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24/09 – Dev :: Key-hash Security

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When programming websites today you always have to worry about the security and many beginners just don’t know how to tackle this. I hope the following will help some of you out there.A very simple yet effective way of making sure that your POST data is secure is to include a security hash. This is far more simple then it sounds, follow the below example and I’m sure you’ll understand.The below goes in form.php/whatever.php

<?PHP $key = '"'.md5("key".date("Ymd").'"'; ?>
<form action="edit.php" method="post">
<input name="hash" type="hidden" value=<?PHP echo $key ?>>
</form>

Now this goes in edit.php/whatever.php

<?PHP
if ($_POST['hash'] != md5("key".date("Ymd")) {
  die("Restricted access!");
}
?>

I think that most of you understands what this does but just in case you don’t, in the form we have our hash key which is unique for your site and changes everyday. In the file that does the actual SQL query/other proccessing script we put in a line of pre that will “die” unless the correct key hash is entered.

Now this is just the basics of what you can do with key hashes, I have elaborated many systems with key hash security to be unique not only for the day but for every edit form, page or cookie. This will of course not stop the most relentless hackers but it will fend of a boatload of the less sofistacted hackers and bots.

Jan-Erik Lysander runs Lysander Consulting who specialise in IT / internet / web development.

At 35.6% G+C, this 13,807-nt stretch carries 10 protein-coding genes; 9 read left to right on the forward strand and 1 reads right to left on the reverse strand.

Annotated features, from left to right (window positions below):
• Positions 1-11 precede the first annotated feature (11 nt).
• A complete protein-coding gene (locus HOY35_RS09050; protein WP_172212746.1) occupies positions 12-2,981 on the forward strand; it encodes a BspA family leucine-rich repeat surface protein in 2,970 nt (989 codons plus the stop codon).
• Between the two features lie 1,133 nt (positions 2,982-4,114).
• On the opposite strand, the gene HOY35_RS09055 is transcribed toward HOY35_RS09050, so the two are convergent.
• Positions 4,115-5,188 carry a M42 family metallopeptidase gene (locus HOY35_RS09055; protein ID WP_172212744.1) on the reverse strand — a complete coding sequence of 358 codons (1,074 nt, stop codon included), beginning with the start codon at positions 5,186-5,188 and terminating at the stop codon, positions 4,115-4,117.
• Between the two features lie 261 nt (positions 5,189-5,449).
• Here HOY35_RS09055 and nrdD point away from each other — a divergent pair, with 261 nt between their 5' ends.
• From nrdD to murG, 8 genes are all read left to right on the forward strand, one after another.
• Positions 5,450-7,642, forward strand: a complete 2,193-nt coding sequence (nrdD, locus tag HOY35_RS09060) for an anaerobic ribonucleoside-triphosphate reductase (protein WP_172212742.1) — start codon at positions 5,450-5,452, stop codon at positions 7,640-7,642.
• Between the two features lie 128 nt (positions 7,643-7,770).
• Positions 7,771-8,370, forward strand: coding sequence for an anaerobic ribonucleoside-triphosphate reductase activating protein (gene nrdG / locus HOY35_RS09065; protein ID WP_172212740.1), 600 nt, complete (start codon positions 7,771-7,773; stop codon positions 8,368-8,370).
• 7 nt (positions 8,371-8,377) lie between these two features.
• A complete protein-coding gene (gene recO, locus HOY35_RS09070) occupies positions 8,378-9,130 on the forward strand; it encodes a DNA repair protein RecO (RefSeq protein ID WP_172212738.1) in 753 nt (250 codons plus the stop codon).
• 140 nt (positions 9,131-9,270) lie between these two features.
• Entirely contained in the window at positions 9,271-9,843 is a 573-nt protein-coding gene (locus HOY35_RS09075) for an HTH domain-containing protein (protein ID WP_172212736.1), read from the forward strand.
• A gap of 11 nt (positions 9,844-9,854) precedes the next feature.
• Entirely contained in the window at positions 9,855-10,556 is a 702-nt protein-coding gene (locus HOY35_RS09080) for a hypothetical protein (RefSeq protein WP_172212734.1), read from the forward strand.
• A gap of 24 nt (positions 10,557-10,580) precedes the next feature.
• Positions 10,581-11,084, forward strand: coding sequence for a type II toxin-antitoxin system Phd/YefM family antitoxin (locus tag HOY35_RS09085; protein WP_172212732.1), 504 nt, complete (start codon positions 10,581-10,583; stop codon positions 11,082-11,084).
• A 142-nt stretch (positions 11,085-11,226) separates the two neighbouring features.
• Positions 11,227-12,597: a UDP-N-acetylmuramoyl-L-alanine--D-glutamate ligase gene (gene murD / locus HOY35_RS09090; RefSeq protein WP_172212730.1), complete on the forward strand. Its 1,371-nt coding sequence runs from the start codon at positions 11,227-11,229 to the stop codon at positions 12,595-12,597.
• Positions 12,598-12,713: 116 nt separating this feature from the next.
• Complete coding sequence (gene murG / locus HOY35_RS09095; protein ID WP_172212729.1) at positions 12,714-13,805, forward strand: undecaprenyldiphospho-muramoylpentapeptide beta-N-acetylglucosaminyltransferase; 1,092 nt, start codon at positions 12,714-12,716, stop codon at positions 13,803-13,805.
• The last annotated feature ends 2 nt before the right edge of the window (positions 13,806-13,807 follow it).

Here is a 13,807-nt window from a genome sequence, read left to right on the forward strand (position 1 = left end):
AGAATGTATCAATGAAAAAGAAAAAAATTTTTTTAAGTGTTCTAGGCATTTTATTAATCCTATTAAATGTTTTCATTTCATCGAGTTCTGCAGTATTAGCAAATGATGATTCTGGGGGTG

4 Comments

  1. On March 18, 2009 at 8:37 am

    Konstantin said:

    Thanks for security key

  2. On October 10, 2008 at 1:24 pm

    Jan-Erik L. said:

    Thank you guys for the comments!

    Cleaning up input before processing it is very important (and should not be forgotten!). You can use the following script to do it very quickly:


    < ?PHP foreach ($_POST as $key => $value) {
    if (empty($_POST[$key])) {$_POST[$key] = NULL;}

    $_POST[$key] = addslashes($value);
    }
    ?>

    This is again just a very basic script but it will save you a load of code and does the job pretty well. If you’re doing this check within a MySQL connection I would suggest also running mysql_real_escape_string().

  3. On October 7, 2008 at 12:20 pm

    Sven said:

    Although this is a nice solution to ensure that the POST data comes from a valid source (i.e. the originating form) it is still quite easy to manipulate the data in between whilst maintaining a valid hash. It does, as you state, stop most “script kiddies”. but you will still need to do something else very important: Clean and verify the input before processing it.

    I must say though, I like the idea of adding a unique hash to data to verify its integrity. You could make good use of that to prevent cookie modification hacks by “checksumming” the data before populating the cookie.

    Good tip 🙂

  4. On September 28, 2008 at 6:14 pm

    Orlando said:

    many thanks for this, this will come in handy!!!